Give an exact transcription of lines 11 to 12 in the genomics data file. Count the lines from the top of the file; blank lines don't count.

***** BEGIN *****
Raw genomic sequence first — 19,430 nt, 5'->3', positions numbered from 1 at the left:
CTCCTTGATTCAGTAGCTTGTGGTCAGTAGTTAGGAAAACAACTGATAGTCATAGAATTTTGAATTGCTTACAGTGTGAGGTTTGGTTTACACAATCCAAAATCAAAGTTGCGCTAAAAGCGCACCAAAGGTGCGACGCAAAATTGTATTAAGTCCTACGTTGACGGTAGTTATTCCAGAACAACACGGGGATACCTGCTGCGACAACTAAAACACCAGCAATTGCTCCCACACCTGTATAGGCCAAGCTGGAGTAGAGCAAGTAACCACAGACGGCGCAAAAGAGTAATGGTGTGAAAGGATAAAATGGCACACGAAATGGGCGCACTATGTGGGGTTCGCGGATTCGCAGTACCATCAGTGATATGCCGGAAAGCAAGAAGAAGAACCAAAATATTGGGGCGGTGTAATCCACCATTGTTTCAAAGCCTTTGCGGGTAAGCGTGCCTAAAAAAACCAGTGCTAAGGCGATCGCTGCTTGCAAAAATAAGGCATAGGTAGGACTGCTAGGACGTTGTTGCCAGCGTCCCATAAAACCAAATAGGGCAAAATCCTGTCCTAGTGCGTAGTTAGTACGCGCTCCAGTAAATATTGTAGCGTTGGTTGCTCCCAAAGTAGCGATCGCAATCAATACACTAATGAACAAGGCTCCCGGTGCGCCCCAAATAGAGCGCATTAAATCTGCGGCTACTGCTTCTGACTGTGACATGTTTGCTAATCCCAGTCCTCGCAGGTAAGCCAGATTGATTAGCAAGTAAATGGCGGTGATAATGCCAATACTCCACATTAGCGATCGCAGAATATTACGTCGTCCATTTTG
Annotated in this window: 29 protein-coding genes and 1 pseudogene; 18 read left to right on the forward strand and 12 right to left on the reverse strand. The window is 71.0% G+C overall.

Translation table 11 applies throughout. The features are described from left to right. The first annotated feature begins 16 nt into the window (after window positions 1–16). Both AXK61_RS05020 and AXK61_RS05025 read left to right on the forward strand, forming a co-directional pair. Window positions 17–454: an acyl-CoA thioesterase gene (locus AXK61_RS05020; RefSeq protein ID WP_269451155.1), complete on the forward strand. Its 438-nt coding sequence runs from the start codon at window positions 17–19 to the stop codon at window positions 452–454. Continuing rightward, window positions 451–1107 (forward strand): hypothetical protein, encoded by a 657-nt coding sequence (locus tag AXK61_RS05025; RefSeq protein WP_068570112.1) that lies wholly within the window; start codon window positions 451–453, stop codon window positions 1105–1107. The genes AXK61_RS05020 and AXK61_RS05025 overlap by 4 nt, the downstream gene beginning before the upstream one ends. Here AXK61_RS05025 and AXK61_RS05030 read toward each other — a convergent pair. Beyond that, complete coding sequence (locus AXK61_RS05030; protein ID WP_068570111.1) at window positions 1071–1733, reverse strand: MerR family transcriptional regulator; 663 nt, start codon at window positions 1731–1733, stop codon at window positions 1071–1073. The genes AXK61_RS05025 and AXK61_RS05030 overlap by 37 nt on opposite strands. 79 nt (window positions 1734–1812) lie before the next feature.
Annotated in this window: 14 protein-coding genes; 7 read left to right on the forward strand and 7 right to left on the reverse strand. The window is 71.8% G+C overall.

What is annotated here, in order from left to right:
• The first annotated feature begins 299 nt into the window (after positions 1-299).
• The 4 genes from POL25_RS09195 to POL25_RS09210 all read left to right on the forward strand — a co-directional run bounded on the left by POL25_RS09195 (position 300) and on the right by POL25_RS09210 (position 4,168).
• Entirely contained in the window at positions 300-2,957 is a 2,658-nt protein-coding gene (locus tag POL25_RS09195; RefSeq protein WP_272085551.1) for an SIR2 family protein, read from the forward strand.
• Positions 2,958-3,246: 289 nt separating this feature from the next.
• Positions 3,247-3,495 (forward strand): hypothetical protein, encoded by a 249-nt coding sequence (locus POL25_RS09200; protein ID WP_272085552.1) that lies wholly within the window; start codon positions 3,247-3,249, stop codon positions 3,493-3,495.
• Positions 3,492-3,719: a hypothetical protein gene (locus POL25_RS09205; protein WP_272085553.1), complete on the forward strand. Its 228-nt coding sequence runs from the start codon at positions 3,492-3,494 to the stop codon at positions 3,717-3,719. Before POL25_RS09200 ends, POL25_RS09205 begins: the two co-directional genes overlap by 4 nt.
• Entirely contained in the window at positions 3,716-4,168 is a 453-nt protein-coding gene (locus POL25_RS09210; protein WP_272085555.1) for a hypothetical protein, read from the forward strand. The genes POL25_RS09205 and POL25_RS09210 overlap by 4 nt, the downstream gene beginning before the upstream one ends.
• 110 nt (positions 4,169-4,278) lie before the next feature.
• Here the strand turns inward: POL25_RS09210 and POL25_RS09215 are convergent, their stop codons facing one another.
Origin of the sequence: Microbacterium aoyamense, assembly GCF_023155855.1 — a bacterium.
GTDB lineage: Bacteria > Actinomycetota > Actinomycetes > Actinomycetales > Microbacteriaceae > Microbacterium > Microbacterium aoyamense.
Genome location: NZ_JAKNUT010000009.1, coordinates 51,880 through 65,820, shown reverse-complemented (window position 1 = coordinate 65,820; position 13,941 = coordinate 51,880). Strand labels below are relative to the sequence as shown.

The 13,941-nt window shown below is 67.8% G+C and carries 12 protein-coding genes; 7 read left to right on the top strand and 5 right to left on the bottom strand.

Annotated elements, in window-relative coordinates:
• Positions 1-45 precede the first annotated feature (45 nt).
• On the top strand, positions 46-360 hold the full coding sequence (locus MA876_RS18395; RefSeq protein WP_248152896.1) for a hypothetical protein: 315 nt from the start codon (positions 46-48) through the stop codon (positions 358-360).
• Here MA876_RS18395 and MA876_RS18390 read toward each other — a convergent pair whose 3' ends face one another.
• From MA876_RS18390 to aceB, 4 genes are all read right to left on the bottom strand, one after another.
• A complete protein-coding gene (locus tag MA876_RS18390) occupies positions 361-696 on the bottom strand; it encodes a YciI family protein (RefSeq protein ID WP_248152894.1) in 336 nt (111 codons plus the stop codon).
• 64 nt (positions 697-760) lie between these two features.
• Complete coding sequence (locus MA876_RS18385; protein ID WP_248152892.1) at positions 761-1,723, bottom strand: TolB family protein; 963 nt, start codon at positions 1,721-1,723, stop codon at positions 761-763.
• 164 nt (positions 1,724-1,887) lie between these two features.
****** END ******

• Positions 3,247-3,495 (forward strand): hypothetical protein, encoded by a 249-nt coding sequence (locus POL25_RS09200; protein ID WP_272085552.1) that lies wholly within the window; start codon positions 3,247-3,249, stop codon positions 3,493-3,495.
• Positions 3,492-3,719: a hypothetical protein gene (locus POL25_RS09205; protein WP_272085553.1), complete on the forward strand. Its 228-nt coding sequence runs from the start codon at positions 3,492-3,494 to the stop codon at positions 3,717-3,719. Before POL25_RS09200 ends, POL25_RS09205 begins: the two co-directional genes overlap by 4 nt.